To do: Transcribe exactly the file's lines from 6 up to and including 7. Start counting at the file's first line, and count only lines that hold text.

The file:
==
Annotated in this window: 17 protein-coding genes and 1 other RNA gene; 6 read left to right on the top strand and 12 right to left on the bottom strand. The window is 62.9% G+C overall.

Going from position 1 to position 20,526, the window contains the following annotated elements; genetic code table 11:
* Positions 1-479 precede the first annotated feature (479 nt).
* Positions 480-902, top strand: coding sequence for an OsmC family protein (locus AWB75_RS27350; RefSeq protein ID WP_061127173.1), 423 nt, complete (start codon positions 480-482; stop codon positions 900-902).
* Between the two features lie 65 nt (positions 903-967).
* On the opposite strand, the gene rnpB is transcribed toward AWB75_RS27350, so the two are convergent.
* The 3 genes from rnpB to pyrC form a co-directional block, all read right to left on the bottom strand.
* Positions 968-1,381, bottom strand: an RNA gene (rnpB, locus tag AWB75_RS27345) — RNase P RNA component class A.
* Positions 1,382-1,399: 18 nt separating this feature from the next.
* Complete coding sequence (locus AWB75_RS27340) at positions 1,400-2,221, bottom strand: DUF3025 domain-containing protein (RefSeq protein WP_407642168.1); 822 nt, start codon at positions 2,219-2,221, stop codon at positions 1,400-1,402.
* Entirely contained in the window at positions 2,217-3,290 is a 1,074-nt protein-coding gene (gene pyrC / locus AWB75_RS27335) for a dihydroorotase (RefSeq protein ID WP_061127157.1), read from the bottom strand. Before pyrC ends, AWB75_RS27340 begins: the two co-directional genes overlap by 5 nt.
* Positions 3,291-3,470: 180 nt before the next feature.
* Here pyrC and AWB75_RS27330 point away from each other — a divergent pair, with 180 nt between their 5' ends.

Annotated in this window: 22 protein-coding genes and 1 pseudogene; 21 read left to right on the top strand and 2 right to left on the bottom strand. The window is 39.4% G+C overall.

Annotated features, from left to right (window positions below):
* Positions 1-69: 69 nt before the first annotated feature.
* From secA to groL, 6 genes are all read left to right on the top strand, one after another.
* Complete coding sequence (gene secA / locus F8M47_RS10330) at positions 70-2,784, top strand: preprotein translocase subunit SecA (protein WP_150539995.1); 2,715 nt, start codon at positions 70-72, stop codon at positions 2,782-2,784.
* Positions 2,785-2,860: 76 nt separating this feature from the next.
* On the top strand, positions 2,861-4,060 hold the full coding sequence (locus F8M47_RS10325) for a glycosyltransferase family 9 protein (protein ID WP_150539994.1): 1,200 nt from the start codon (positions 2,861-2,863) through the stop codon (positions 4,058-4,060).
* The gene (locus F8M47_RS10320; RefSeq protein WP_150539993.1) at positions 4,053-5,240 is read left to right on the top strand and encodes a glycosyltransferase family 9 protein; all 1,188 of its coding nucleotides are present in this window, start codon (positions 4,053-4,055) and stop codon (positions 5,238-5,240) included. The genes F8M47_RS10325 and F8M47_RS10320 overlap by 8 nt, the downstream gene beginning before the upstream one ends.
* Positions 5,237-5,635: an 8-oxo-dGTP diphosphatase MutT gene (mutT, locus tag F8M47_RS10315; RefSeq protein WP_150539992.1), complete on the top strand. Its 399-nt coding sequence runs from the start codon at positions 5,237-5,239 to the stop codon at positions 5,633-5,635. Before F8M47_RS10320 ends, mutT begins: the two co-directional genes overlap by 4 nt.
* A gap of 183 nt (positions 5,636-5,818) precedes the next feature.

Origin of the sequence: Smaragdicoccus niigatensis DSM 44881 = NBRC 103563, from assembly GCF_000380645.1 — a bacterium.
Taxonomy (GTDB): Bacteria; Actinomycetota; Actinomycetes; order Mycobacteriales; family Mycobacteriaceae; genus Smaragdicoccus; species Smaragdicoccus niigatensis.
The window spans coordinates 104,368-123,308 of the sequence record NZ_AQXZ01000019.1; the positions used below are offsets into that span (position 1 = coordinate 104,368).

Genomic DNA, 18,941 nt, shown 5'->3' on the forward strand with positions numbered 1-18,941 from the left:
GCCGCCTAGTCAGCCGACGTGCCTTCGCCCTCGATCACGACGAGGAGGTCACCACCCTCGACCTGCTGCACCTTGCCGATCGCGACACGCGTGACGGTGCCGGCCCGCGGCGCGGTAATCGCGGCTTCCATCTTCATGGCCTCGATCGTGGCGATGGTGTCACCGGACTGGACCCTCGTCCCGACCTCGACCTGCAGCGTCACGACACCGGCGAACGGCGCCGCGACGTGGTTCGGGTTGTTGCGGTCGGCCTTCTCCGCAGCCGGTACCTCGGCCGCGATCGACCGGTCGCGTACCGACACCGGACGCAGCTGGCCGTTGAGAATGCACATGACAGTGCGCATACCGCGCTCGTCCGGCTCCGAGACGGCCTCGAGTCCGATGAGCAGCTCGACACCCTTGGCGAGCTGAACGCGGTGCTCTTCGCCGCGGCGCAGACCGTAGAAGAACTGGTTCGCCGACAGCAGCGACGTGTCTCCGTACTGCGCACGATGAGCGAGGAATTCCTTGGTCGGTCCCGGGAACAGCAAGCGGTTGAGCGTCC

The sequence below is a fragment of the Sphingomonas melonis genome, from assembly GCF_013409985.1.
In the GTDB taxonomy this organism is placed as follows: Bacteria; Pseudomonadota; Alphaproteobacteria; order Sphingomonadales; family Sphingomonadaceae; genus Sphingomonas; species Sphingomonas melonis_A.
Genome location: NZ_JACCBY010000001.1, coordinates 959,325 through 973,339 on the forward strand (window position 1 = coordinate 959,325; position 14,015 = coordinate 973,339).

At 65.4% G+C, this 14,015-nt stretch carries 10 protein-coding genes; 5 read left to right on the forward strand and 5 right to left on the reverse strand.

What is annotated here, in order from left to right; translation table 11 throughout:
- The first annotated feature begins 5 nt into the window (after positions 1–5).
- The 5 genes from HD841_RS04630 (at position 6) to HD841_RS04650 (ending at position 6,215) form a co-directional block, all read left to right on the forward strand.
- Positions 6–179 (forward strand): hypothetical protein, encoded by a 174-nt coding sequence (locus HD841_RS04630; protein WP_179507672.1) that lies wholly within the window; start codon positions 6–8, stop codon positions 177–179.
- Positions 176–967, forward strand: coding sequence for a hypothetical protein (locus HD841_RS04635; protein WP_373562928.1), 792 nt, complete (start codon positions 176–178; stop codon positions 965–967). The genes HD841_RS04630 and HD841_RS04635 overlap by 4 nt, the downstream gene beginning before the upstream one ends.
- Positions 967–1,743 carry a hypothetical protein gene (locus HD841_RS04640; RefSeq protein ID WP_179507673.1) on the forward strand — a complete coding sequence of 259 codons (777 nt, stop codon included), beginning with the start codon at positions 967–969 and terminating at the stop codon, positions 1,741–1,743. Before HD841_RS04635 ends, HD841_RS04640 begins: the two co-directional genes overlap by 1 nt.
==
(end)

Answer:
* On the opposite strand, the gene rnpB is transcribed toward AWB75_RS27350, so the two are convergent.
* The 3 genes from rnpB to pyrC form a co-directional block, all read right to left on the bottom strand.